This scene could have taken place in any of the countries whose faithful, Catholic or Orthodox, follow the Byzantine Rite: in Greece, Russia, the Balkans, or the Middle East. But two items, the release of the dove and the silver buckles with the image of St. George, identify the communities in question with two locations: Southern Italy and Sicily. Some may be astonished to find that the Byzantine Rite is flourishing in Italy, and has done so for nearly two thousand years. But this is not surprising when one recalls that Southern Italy and Sicily were known in antiquity as Magna Graecia, or Greater Greece. Many of the great cities of the area were colonies of the brilliant Hellenic city-states, and inherited their language and culture.
When St. Paul exercised his apostolic ministry among the Greek-speaking peoples on the shores of the Mediterranean, the Greeks of Magna Graecia were not neglected. Churches were founded at Campagna, Calabria, Apulia, Basilicata, and Sicily, and Greek civilization was blended with the Gospel message of Jesus Christ. These churches thus became a formative influence in that extraordinarily beautiful means of leading the Christian life that is known as the Byzantine Rite. To this day there is a monastery of the Italian Byzantine Rite at the very gates of Rome, at Grottaferrata.
For over a thousand years the countryside of the mezzogiorno the region of Italy that lies south of Rome was dotted with monasteries and convents following the holy rule of St. Basil the Great. Toward the end of the Middle Ages, however, these communities began to fall on lean days. When the power of the Byzantine Empire failed to maintain political control in its Western outposts, Normans, Angevins, Spaniards, and others filled the gap. In the beginning, this meeting of East and West created one of the most brilliant ecumenical civilizations the world has ever known. Its heart was Palermo, where Greek learning and spirituality coexisted with Jewish and Arabic science, under the aegis of the Norman King Roger and his successor, Emperor Frederick II.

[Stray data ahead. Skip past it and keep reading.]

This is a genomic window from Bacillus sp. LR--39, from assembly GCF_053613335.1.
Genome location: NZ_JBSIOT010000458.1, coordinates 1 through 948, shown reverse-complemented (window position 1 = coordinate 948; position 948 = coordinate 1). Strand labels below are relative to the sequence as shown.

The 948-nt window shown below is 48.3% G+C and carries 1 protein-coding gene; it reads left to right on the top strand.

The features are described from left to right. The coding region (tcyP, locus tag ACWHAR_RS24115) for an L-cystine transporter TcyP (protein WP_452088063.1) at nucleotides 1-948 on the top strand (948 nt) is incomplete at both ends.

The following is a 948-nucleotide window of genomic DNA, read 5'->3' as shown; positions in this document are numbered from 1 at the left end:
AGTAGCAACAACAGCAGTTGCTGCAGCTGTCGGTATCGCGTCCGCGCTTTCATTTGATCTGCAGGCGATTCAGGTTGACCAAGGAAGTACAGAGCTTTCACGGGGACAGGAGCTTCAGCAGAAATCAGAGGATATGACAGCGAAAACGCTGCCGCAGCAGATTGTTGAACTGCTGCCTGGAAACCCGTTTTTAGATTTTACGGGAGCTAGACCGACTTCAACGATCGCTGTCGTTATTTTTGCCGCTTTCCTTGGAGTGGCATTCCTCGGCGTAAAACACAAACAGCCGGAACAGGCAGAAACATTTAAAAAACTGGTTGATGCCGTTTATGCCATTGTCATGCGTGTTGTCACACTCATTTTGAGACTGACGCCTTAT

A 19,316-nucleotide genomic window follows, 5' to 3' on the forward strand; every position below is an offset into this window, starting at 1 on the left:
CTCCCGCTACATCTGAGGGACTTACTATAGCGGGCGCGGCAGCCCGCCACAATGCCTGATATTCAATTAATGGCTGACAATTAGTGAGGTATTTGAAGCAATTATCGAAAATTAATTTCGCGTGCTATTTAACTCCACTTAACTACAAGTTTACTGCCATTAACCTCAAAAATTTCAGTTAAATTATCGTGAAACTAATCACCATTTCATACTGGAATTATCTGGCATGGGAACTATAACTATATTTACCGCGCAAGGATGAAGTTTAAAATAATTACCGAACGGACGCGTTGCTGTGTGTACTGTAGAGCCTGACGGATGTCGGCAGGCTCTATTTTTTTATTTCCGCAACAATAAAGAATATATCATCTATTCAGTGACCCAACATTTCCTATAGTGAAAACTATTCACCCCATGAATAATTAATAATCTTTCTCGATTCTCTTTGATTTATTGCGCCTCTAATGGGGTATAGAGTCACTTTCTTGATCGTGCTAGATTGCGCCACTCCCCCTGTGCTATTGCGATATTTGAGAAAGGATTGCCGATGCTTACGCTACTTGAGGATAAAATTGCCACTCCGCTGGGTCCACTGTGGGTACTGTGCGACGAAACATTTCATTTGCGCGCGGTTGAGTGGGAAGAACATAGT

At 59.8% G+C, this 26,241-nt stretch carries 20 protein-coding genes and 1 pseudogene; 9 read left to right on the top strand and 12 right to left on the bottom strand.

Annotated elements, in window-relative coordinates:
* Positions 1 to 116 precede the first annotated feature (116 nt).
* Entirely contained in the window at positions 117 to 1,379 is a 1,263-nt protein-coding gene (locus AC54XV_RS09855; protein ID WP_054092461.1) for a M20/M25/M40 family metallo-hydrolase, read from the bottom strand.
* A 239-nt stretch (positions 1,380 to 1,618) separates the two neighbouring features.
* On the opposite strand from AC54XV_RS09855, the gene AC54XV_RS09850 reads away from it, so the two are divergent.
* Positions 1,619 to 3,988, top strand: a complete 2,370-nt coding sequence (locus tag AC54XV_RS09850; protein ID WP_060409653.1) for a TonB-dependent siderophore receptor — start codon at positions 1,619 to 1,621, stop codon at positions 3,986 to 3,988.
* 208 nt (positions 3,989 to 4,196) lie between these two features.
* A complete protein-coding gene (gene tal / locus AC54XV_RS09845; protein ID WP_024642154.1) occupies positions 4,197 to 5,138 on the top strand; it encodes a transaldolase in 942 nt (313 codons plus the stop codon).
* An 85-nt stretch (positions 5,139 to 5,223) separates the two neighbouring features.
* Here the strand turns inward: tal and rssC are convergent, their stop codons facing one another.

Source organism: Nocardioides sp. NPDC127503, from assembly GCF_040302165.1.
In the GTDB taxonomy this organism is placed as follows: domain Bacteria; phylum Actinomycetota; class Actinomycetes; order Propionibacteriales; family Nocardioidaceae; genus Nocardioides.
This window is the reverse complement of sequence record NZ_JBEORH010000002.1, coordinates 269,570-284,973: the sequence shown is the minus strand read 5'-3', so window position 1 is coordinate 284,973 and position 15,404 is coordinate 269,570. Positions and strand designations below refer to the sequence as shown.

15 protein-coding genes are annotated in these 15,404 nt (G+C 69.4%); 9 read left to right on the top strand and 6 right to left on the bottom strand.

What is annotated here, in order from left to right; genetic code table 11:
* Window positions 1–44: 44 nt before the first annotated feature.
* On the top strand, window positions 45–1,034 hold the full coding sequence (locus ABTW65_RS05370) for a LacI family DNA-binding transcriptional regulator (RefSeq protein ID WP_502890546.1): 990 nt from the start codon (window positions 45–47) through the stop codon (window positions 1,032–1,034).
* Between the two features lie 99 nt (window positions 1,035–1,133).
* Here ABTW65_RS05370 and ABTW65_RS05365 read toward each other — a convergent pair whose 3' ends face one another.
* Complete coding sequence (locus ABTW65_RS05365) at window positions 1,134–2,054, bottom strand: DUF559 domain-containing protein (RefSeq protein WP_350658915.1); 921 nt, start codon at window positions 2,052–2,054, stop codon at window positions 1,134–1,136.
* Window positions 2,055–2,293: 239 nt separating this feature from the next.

Gradually the Western conquerors began to impose the Western or Latin Rite in their newly acquired domains. Eventually this spread even to the monasteries and parishes. In fact, the Byzantine Rite would have died out entirely, were it not for a singular act of Divine Providence.
In the fifteenth century an Albanian Christian nobleman, George Alexander Castriota, known as Skanderbeg, succeeded in freeing much of his homeland from Turkish domination. At that time, his Albanian countrymen were largely Catholics of the Byzantine Rite. After his death the Turks reconquered Albania, and many of Skanderbegs freedom fighters fled to Italy and Sicily. Here they were given heroes welcomes, along with grants of land to settle. From this time dates the renaissance of the Byzantine Rite in Italy just when its prospects looked grimmest.
To secure the ecclesial survival of this noble remnant, a college was founded in Rome in 1577 the Pontificio Collegio Greco. Within a short period of time a descendant of the Albanian freedom fighters, Gian Francesco Albani, was elected bishop of Rome as Pope Clement XI (1700-1721). One of his successors, Pope Benedict XIV (1740-1758) exercised much care for the preservation and authenticity of the Italo-Greek or Italo-Albanian Catholics in their adopted homeland.
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Tags: Church history Italy Italo-Byzantine Catholic Church